Indian Censors Might Want Reference To Punjab Removed From 'Udta Punjab', But That Won't Make The Problem Go Away

09/06/2016 9:27 AM IST | Updated 15/07/2016 8:27 AM IST
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AMRITSAR, INDIA - FEBRUARY 26: Punjab Police Narcotics Department officials carrying 50 Kgs of heroin recovered from three smugglers coming out from court on February 26, 2015 in Amritsar, India. The state police chief said that after controlling the local availability of drugs and neutralising internal distribution network, Punjab Police is now focusing on plugging supply lines from across the international border. (Photo by Sameer Sehgal/Hindustan Times via Getty Images)

"The typical profile of the opioid dependent population is: male, young, Punjabi-speaking, from a lower-middle class background." -- Punjab Opioid Dependence Survey (PODS), 2016.

As the producers of 'Udta Punjab' take to court their battle with the Indian censors over the film's depiction of drug use in Punjab, a state that goes to poll next year, this would be a good time to recall a recent study conducted by the All India Institute of Medical Sciences that estimates the size of the state's opioid dependent population at over two lakh.

Among the 89 cuts suggested by the censor board, one is ironically its review committee's objection to any reference to Punjab. Anurag Kashyap, producer of the film, has written scathing posts on social media and held press conferences to protest the cuts and even labelled the censor board chief, Pahlaj Nihalani, a dictator.

While Nihalani has accused, without being able to furnish any proof, Kashyap of accepting funds from the Aam Aadmi Party (AAP), that is contesting the 2016 elections in Punjab, the filmmaker has repeatedly insisted that his is not a political campaign, but a war against censorship.

But even as the censor board buries its head in sand and refuses to acknowledge a serious problem affecting thousands of youths in the state, several celebrities have spoken out in support of the film and the light it supposedly throws on the drug menace.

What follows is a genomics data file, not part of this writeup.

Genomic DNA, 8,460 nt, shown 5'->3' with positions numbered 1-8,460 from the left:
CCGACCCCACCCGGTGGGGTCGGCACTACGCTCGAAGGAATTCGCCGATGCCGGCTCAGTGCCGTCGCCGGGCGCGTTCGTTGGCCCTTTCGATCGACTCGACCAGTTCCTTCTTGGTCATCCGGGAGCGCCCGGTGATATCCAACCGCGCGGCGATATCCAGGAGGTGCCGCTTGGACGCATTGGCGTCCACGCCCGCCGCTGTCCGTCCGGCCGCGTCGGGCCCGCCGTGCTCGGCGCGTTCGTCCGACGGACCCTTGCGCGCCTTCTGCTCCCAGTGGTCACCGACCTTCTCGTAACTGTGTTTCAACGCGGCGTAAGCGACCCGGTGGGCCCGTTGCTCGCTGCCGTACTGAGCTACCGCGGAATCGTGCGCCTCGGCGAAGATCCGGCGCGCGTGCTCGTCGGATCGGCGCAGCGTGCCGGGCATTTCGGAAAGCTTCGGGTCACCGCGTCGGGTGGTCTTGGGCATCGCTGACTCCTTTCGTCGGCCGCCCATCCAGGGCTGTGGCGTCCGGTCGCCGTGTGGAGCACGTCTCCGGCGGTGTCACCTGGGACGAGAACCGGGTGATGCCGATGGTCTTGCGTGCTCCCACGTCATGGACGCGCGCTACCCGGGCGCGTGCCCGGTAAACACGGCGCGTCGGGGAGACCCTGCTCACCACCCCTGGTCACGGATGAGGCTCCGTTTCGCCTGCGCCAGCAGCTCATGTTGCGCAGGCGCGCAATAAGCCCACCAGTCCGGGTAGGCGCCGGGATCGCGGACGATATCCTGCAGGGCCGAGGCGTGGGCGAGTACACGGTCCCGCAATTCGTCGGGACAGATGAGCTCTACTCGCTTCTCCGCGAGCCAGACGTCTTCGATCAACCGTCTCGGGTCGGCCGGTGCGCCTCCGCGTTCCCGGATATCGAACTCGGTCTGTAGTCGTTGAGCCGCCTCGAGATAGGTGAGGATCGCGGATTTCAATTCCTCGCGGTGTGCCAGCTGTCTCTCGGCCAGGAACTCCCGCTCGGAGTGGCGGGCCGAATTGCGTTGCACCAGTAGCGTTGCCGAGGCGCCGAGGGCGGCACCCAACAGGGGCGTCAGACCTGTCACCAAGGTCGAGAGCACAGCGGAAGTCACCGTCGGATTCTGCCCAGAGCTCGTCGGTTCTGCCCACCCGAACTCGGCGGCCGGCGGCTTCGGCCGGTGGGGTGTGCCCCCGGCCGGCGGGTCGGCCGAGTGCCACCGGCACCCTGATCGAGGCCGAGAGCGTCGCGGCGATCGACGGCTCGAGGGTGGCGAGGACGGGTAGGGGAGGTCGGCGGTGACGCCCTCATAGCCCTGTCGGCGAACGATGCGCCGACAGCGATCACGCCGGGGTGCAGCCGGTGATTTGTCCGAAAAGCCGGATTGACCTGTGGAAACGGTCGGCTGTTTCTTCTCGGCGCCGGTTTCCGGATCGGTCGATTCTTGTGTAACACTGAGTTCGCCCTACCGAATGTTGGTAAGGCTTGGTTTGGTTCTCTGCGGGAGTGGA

An investigation by the Indian Express over eight months and after scanning of over 6000 FIRs made available under the Right to Information Act, has revealed that the state's big 'war on drugs' is actually a crackdown on mostly impoverished users. At least 2,555 out of the 6,028 arrests (42.4 per cent) were for possession.

It's important therefore that the data on drug use in the study reach the target audience. As Shahid Kapur, the lead actor of 'Udta Punjab', aptly said at yesterday's press conference, "the information must reach the youth."

A study commissioned by the Ministry of Social Justice and Empowerment (MoSJE) to estimate the numbers of opioid dependent individuals in Punjab have thrown up this alarming data.

Here are the key takeaways from the 'Punjab Opioid Dependence Survey (PODS)', a study conducted by the Society for Promotion of Youth & Masses (SPYM) and researchers from National Drug Dependence Treatment Centre (NDDTC), along with AIIMS and the Department of Health and Family Welfare, Government of Punjab.

  • The estimated size of opioid dependent population in Punjab is 2,32,856. The National Survey (conducted nationwide in 2001) estimated the entire country's opioid dependent population to be 5 lakhs.
  • Male youth in Punjab are disproportionately affected by opioid dependence.
  • Among 18-35 years old men in Punjab about 4 in 100 are opioid dependent and about 15 in 100 could be opioid users.
  • Opioid dependence is no longer concentrated only in urban areas. In all the surveyed districts, estimates of opioid dependent people run into thousands. In fact, across the state, about 55% of opioid dependent population belongs to rural areas.
  • Heroin is the most widely used opioid in Punjab among dependent individuals. This has serious implications for the HIV/AIDS programme of the state.
  • There is a huge illegal market of opioid drugs in Punjab.
  • Opioid dependent people are spending around 20 crore rupees per day on drugs.
  • As many as 80% of opioid dependent individuals have tried to give-up, only about 35% have received any help.
  • It will take about 10 years to provide a single episode of treatment to the entire opioid dependent population in the state.

The study was conducted at 10 districts of the state -- Bathinda, Ferozepur, Gurdaspur, Hoshiarpur, Jalandhar, Kapurthala, Moga, Patiala, Sangrur and Tarn Taran -- between February and April 2015.

The entire issue has become a political slugfest ahead of the election next year, with AAP accusing the Shiromani Akali Dal (SAD) government of failing to control the state's drug problem. Nihalani is a self-confessed fan ('chamcha' is the word he used) of Prime Minister Narendra Modi who belongs to the Bharatiya Janata Party, an ally of the SAD in the state.

The censor board might want all reference to Punjab removed from the film, but that won't make the problem go away.

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